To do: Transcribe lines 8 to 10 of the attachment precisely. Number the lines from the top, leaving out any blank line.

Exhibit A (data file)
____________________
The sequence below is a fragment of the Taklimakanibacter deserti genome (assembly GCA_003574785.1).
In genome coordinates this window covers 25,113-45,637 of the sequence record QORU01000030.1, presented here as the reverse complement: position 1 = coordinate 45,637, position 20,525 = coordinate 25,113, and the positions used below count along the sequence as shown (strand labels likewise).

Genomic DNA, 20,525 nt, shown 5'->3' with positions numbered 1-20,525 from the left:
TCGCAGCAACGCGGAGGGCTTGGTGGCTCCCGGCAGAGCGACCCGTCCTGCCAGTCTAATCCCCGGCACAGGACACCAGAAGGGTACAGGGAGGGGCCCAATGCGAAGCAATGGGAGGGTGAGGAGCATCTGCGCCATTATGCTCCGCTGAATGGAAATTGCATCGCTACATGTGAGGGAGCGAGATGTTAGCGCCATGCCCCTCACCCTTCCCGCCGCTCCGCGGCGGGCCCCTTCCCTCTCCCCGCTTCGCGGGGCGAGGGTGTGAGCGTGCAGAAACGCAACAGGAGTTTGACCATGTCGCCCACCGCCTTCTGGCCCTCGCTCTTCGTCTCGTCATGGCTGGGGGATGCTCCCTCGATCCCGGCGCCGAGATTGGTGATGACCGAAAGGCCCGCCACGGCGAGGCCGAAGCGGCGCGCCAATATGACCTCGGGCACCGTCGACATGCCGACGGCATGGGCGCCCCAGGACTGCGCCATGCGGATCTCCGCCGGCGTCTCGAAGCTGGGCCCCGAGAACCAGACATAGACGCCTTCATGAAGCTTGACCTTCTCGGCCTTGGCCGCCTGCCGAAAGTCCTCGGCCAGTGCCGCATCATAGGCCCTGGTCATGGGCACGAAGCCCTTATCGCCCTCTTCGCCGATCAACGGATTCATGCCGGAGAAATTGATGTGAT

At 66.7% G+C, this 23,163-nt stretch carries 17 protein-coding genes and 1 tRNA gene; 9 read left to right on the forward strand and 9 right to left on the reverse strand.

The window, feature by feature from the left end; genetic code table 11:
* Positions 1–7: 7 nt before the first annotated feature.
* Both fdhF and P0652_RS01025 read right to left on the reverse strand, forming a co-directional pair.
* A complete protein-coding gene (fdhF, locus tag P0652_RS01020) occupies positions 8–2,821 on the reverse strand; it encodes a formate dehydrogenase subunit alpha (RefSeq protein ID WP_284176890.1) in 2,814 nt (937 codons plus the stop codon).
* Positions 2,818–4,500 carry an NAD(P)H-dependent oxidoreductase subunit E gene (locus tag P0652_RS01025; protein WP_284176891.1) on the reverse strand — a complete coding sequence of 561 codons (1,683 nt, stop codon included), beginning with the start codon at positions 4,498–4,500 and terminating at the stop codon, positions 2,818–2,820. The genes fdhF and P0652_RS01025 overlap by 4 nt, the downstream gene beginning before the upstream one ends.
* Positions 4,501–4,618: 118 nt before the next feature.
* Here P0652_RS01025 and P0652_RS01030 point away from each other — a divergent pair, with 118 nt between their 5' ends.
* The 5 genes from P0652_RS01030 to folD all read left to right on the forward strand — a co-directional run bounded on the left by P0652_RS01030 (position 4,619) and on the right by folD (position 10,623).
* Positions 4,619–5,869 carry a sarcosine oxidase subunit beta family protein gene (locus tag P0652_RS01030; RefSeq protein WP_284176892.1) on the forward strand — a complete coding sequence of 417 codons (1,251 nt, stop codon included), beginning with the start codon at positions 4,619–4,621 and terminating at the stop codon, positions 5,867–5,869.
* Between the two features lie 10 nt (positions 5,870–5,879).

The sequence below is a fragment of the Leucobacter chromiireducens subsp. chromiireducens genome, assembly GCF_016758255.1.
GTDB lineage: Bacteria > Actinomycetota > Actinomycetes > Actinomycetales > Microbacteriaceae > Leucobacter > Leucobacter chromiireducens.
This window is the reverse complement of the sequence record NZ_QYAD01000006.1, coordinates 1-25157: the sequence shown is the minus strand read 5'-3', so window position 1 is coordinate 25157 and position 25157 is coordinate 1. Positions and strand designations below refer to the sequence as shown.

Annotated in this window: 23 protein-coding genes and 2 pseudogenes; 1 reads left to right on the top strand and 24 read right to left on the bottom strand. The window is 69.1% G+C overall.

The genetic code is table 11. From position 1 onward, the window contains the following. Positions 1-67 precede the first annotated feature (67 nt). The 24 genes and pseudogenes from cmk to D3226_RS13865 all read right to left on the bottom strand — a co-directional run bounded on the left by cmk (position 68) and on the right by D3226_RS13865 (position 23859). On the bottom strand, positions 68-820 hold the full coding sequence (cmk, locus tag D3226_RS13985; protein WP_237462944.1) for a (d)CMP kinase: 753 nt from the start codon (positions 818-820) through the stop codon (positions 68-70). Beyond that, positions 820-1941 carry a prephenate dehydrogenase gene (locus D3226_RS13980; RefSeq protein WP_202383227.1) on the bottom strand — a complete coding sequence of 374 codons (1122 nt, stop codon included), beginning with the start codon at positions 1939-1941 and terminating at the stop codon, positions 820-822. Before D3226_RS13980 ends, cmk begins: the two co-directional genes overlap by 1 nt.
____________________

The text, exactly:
* Both fdhF and P0652_RS01025 read right to left on the reverse strand, forming a co-directional pair.
* A complete protein-coding gene (fdhF, locus tag P0652_RS01020) occupies positions 8–2,821 on the reverse strand; it encodes a formate dehydrogenase subunit alpha (RefSeq protein ID WP_284176890.1) in 2,814 nt (937 codons plus the stop codon).
* Positions 2,818–4,500 carry an NAD(P)H-dependent oxidoreductase subunit E gene (locus tag P0652_RS01025; protein WP_284176891.1) on the reverse strand — a complete coding sequence of 561 codons (1,683 nt, stop codon included), beginning with the start codon at positions 4,498–4,500 and terminating at the stop codon, positions 2,818–2,820. The genes fdhF and P0652_RS01025 overlap by 4 nt, the downstream gene beginning before the upstream one ends.